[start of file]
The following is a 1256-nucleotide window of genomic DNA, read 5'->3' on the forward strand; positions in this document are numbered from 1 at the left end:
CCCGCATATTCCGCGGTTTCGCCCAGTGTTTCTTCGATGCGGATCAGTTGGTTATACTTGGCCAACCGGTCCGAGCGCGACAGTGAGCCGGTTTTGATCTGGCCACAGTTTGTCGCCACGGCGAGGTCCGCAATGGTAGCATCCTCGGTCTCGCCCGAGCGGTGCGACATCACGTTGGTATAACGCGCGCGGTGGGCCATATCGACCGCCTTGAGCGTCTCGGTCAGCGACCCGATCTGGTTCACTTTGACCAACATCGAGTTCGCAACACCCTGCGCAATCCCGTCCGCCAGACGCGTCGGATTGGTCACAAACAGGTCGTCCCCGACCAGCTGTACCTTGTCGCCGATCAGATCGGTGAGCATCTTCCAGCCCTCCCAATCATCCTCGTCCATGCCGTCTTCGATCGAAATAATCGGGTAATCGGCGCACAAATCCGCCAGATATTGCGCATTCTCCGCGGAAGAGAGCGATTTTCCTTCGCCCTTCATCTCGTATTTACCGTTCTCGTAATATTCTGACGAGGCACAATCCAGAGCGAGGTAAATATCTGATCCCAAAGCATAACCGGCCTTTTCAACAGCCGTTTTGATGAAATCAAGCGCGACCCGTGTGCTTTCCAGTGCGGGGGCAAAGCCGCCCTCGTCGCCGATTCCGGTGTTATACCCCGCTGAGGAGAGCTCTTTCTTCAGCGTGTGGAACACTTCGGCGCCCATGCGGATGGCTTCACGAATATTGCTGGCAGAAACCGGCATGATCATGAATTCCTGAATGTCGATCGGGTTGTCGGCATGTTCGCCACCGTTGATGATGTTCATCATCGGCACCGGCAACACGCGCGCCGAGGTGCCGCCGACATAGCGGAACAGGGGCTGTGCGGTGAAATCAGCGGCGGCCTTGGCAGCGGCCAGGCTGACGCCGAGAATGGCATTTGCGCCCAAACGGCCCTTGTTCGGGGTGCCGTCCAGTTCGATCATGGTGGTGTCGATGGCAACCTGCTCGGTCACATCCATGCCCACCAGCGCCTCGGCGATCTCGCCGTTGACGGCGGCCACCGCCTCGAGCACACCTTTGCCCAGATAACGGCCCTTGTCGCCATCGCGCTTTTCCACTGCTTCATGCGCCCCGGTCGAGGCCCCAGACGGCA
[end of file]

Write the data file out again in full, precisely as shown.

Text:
The following is a 1256-nucleotide window of genomic DNA, read 5'->3' on the forward strand; positions in this document are numbered from 1 at the left end:
CCCGCATATTCCGCGGTTTCGCCCAGTGTTTCTTCGATGCGGATCAGTTGGTTATACTTGGCCAACCGGTCCGAGCGCGACAGTGAGCCGGTTTTGATCTGGCCACAGTTTGTCGCCACGGCGAGGTCCGCAATGGTAGCATCCTCGGTCTCGCCCGAGCGGTGCGACATCACGTTGGTATAACGCGCGCGGTGGGCCATATCGACCGCCTTGAGCGTCTCGGTCAGCGACCCGATCTGGTTCACTTTGACCAACATCGAGTTCGCAACACCCTGCGCAATCCCGTCCGCCAGACGCGTCGGATTGGTCACAAACAGGTCGTCCCCGACCAGCTGTACCTTGTCGCCGATCAGATCGGTGAGCATCTTCCAGCCCTCCCAATCATCCTCGTCCATGCCGTCTTCGATCGAAATAATCGGGTAATCGGCGCACAAATCCGCCAGATATTGCGCATTCTCCGCGGAAGAGAGCGATTTTCCTTCGCCCTTCATCTCGTATTTACCGTTCTCGTAATATTCTGACGAGGCACAATCCAGAGCGAGGTAAATATCTGATCCCAAAGCATAACCGGCCTTTTCAACAGCCGTTTTGATGAAATCAAGCGCGACCCGTGTGCTTTCCAGTGCGGGGGCAAAGCCGCCCTCGTCGCCGATTCCGGTGTTATACCCCGCTGAGGAGAGCTCTTTCTTCAGCGTGTGGAACACTTCGGCGCCCATGCGGATGGCTTCACGAATATTGCTGGCAGAAACCGGCATGATCATGAATTCCTGAATGTCGATCGGGTTGTCGGCATGTTCGCCACCGTTGATGATGTTCATCATCGGCACCGGCAACACGCGCGCCGAGGTGCCGCCGACATAGCGGAACAGGGGCTGTGCGGTGAAATCAGCGGCGGCCTTGGCAGCGGCCAGGCTGACGCCGAGAATGGCATTTGCGCCCAAACGGCCCTTGTTCGGGGTGCCGTCCAGTTCGATCATGGTGGTGTCGATGGCAACCTGCTCGGTCACATCCATGCCCACCAGCGCCTCGGCGATCTCGCCGTTGACGGCGGCCACCGCCTCGAGCACACCTTTGCCCAGATAACGGCCCTTGTCGCCATCGCGCTTTTCCACTGCTTCATGCGCCCCGGTCGAGGCCCCAGACGGCA